The second, (a bit more abstract) discusses how Google *MAY* buy some US mobile spectrum. This would be classic Telco dis-intermediation. They won’t have the content, they won’t have the identity or billing, and they won’t have the access. Google would become both the ISP and the SaaS provider. A really interesting play, and until I saw this from David Berlind it was out of context for me,

"Perhaps the other question raised by providing services at the onramp (as opposed to along the highway) is to what extent this move by BT and similar moves like it by other ISPs may force Google to engage more deeply in the onramp (ISP) business."

Other aggregation plays exist too. MS Live is one companies attempt to do this on their own. Not many companies have Microsoft’s resources at their disposal so I don’t see tis being that common unless you get an opensource equivalent movement going. 

Salesforce and perhaps Facebook with their Platform as a Service plays could do this if they could insinuate themselves into the value chain and appease the vendors / offer them enough value to do so.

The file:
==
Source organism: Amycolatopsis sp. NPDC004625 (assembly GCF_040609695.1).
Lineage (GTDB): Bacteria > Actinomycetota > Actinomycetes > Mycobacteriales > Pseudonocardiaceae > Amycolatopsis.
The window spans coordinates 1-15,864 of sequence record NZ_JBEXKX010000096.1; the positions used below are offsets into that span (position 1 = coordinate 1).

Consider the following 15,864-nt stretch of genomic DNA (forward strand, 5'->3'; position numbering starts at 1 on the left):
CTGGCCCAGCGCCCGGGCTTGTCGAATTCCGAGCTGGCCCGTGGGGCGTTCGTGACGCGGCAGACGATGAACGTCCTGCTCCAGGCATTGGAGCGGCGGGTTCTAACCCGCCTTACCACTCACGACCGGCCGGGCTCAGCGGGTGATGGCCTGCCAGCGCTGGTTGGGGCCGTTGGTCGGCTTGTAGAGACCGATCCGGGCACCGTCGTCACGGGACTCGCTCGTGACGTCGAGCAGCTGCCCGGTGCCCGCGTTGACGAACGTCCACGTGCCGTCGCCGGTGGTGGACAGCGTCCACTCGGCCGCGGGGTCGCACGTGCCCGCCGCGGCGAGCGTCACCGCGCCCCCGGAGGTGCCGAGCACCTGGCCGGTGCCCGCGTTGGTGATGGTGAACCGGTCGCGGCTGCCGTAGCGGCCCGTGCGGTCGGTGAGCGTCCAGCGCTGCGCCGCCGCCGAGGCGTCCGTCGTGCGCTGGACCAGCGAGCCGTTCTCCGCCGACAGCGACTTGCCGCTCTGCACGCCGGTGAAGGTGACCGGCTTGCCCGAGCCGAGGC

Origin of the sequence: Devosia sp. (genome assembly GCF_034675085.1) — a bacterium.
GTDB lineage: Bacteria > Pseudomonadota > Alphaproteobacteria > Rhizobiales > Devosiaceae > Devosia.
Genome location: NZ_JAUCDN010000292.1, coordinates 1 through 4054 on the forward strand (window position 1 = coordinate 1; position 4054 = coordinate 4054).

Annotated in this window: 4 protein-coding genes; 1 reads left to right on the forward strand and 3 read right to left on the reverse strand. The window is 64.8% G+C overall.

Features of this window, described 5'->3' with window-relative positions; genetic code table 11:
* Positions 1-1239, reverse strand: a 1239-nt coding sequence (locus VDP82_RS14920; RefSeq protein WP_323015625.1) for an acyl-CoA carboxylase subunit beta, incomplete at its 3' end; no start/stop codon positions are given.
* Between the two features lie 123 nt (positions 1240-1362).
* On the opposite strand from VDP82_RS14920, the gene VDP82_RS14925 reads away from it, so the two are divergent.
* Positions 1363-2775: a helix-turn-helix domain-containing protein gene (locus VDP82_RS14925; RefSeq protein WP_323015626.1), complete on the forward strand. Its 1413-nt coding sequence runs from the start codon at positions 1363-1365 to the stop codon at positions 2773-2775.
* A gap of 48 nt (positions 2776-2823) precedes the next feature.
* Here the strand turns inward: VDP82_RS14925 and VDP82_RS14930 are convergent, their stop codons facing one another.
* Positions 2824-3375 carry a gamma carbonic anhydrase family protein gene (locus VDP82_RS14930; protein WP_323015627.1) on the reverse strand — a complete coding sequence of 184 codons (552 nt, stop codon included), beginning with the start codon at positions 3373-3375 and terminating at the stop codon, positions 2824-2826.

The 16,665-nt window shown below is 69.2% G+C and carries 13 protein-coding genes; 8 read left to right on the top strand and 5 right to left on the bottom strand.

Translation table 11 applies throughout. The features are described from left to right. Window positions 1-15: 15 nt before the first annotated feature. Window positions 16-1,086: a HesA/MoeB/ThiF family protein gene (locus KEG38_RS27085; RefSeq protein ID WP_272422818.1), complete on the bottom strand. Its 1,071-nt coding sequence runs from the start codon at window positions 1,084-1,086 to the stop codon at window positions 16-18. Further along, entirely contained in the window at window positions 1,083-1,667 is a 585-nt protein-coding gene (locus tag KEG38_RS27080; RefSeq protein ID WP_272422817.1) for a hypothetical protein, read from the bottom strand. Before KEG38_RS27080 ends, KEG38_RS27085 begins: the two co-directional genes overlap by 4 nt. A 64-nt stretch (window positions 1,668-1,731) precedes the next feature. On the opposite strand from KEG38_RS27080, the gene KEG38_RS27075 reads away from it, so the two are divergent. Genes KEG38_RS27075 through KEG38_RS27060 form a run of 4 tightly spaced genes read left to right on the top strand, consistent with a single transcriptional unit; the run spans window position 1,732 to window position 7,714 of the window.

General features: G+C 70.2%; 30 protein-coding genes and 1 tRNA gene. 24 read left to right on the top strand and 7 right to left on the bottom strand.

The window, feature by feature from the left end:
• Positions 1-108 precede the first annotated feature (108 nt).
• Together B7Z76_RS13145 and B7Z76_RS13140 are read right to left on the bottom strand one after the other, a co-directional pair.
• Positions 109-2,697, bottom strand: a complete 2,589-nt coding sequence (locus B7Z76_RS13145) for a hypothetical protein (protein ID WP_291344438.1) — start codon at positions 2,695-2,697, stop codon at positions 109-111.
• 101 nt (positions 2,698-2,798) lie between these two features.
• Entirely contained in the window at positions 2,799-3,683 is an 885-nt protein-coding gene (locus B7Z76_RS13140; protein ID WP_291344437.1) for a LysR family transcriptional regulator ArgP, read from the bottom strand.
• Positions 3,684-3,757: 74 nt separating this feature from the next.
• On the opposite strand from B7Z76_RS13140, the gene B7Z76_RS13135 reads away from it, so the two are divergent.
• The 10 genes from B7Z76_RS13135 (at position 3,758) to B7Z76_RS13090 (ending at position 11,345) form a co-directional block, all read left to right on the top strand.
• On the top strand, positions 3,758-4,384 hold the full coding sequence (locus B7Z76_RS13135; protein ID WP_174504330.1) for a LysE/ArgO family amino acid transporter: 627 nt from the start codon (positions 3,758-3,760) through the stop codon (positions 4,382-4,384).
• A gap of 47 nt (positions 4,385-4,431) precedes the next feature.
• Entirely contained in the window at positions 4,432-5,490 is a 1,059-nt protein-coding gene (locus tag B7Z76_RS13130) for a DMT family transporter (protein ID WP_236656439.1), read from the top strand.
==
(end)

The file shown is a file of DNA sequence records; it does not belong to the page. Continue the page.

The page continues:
Another aggregation play would be for someone to do the work for a specific vertical. Health, retail, legal etc. They all have some basic needs (horizontal) which are common like HR etc. But then you could as a smaller player do the aggregation for them. This lends itself heavily to the web 2.0 user generated content play because you could then get a community of recommenders and word of mouth working for you. 

Finally, and looping back to Ben's comments. The people that provide the fabric of our communications infrastructure, could partner with ISV's and content providers directly. These guys have potentially more chance to do this than you're average Telco / ISP. This is because of a couple of reasons. They ARE the onramp that David mentions above. Secondly, because just about every Telco / ISP on the globe has followed the global mantra to cut costs by outsourcing. All of the smarts that a Telco think's it owns, aren't really theirs at all….they belong to the likes of Cisco and Alcatel Lucent.  As Ben said, Telco's really need to shore up their value or they are goneburger…..